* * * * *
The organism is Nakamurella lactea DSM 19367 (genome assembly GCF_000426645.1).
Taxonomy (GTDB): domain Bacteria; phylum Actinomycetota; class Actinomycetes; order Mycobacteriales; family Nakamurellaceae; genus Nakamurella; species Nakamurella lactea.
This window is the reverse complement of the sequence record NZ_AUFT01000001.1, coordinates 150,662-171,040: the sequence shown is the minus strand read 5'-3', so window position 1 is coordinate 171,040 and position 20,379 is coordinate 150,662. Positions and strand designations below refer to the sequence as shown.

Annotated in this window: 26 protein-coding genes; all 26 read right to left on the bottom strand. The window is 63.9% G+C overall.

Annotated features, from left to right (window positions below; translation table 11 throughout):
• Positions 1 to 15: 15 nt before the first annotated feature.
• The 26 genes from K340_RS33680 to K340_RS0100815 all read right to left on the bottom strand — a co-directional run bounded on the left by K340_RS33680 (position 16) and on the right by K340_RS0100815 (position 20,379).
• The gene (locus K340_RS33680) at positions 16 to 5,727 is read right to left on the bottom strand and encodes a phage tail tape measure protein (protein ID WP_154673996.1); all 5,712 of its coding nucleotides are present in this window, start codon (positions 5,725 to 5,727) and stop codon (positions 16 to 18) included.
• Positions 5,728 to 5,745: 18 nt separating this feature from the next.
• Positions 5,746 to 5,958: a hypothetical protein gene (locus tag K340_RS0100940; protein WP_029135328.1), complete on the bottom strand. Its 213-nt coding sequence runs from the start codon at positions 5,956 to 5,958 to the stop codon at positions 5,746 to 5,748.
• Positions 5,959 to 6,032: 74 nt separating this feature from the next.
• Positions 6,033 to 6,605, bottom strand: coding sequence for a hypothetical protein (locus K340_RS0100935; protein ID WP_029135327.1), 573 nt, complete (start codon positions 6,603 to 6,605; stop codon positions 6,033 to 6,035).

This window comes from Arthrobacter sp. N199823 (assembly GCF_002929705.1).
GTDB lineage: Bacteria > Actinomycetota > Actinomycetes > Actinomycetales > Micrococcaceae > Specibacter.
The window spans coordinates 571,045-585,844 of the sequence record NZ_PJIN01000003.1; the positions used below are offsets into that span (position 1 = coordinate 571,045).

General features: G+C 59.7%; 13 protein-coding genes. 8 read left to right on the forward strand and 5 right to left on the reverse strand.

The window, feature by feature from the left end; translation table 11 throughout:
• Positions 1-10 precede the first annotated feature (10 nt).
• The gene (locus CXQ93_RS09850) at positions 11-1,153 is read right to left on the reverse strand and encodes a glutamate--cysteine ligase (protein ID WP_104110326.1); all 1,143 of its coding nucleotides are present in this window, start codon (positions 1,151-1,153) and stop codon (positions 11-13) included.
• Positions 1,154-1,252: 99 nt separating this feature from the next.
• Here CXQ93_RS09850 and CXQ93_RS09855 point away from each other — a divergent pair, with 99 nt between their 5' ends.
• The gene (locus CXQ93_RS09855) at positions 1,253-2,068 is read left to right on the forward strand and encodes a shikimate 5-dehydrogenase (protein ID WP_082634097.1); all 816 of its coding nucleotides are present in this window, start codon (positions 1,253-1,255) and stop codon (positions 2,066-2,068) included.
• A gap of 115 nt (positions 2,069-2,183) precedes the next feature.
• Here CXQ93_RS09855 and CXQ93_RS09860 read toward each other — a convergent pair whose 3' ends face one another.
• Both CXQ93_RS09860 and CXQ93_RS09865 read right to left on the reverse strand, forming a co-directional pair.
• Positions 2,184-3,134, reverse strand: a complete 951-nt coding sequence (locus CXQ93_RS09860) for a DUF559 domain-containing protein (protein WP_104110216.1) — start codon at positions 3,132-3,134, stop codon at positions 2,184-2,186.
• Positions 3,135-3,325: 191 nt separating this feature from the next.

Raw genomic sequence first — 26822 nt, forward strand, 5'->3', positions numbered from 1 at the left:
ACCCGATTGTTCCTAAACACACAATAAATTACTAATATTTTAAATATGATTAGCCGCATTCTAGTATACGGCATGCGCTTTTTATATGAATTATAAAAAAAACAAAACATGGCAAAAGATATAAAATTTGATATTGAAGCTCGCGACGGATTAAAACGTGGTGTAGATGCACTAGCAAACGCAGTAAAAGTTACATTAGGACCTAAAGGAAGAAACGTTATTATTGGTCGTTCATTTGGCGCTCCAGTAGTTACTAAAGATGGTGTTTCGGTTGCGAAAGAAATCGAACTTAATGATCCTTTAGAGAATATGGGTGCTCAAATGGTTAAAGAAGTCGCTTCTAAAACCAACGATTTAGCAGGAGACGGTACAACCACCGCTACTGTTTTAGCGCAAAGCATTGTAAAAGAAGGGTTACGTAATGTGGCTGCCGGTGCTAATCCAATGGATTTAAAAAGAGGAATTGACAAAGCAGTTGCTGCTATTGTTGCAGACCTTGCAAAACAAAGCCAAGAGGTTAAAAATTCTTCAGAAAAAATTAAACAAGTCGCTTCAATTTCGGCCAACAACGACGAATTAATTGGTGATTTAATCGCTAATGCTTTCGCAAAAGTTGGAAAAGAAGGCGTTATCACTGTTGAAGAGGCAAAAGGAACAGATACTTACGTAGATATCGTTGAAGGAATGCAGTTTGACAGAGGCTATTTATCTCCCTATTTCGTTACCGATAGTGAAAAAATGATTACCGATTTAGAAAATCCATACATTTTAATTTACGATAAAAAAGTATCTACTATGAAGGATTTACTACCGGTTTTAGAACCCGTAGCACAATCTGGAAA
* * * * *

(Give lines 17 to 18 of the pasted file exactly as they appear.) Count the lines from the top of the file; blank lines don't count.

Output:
The window, feature by feature from the left end; translation table 11 throughout:
• Positions 1-10 precede the first annotated feature (10 nt).